Blind carbon copy (abbreviated Bcc:) allows the sender of a message to conceal the person entered in the Bcc: field from the other recipients. This concept originally applied to paper correspondence and now also applies to email.
[Stout, Chris. "DEAR NERD: Blind carbons hide addresses." Charleston Gazette (West Virginia, USA). 1998-01-18. page P5B. NewsBank record number 100F35638A890441.]
In some circumstances, the typist creating a paper correspondence must ensure that multiple recipients of such a document do not see the names of other recipients. To achieve this, the typist can:
Add the names in a second step to each copy, without carbon paper;
Set the ribbon not to strike the paper, which leaves names off the top copy (but may leave letter impressions on the paper).
With email, recipients of a message are specified using addresses in any of these three fields:
To: Primary recipients
Cc: Carbon copy to secondary recipients—other interested parties
Bcc: Blind carbon copy to tertiary recipients who receive the message. The primary and secondary recipients cannot see the tertiary recipients. Depending on email software, the tertiary recipients may only see their own email address in Bcc, or they may see the email addresses of all primary and secondary recipients.
It is common practice to use the Bcc: field when addressing a very long list of recipients, or a list of recipients that should not (necessarily) know each other, e.g. in mailing lists.
[Husted, Bill. "Bad e-mail habits can be bothersome, embarrassing" Atlanta Journal-Constitution, The (Georgia, USA). 2009-08-30. page E15. NewsBank record number 103419444.]
There are a number of reasons for using this feature:
Bcc is often used to prevent an accidental "Reply All" from sending a reply intended for only the originator of the message to the entire recipient list.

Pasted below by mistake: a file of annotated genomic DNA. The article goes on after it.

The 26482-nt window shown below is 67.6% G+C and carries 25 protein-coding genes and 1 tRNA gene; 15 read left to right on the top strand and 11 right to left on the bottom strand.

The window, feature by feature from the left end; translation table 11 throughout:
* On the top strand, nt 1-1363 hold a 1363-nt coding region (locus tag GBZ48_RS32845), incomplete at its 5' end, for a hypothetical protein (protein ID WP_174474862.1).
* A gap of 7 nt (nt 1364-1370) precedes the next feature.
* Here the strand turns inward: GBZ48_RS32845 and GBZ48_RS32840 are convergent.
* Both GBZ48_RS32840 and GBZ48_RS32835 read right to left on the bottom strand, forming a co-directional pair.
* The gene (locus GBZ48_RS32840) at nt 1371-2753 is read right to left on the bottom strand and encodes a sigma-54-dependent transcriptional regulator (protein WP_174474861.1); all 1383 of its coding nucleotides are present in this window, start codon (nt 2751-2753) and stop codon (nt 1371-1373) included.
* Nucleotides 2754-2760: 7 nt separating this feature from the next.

[ NewsBank record number 200908250100KNRIDDERFLMIAMIH_poked-08-25-09.]
To send a copy of one's correspondence to a third party (for example, a colleague) when one does not want to let the recipient know that this is being done (or when one does not want the recipient to know the third party's e-mail address, assuming the other recipient is in the To: or Cc: fields).
To send a message to multiple parties with none of them knowing the other recipients. This can be accomplished by addressing a message to oneself and filling in the actual intended recipients in the Bcc: field. However, this does not ensure that the Bcc: addresses will be hidden from other Bcc: addresses in all implementations.
To prevent the spread of , spam, and malware by avoiding the accumulation of block-list e-mail addresses available to all Bcc: recipients, which often occurs in the form of chain letters.
In some cases, use of Blind Carbon Copy may be viewed as mildly unethical. The original addressee of the mail (To: address) is left under the impression that communication is proceeding between the known parties, and is knowingly kept unaware of others participating in the primary communication.
A related risk is that by (unintentional) use of 'reply to all' functionality by someone on Bcc, the original addressee is (inadvertently) made aware of this participation. For this reason, it is in some cases better to separately forward the original e-mail.
Depending on the particular email software used, the recipient may or may not know that the message has been sent via Bcc. In some cases, ‘undisclosed recipients’ placed in the To: line (by the software) shows that Bcc has been used. In other cases, the message appears identical to one sent to a single addressee. The recipient does not necessarily see the email address (and real name, if any) originally placed in the To: line.
When it is useful for the recipients to know who else has received a Bcc message,
their real names, but not their email addresses, can be listed in the body of the message, or
a meaningful substitute for the names can be placed in the body of the message, e.g. ‘To’, or ‘To’.
Carbon vs. courtesy
The interpretation of "Bcc:" as "blind courtesy copy" is a backronym
and not the original meaning; the historic RFC 733 has an explicit "blind carbon" annotation in its definition of the Bcc: header field syntax. "Cc:" and "Bcc:" mean "carbon copy" and "blind carbon copy" respectively.
Sending courtesy copies of mailing list replies also directly to the author(s) of answered message(s) is a common practice on some lists, and matches a new interpretation of "Cc:" as abbreviation for "courtesy copy".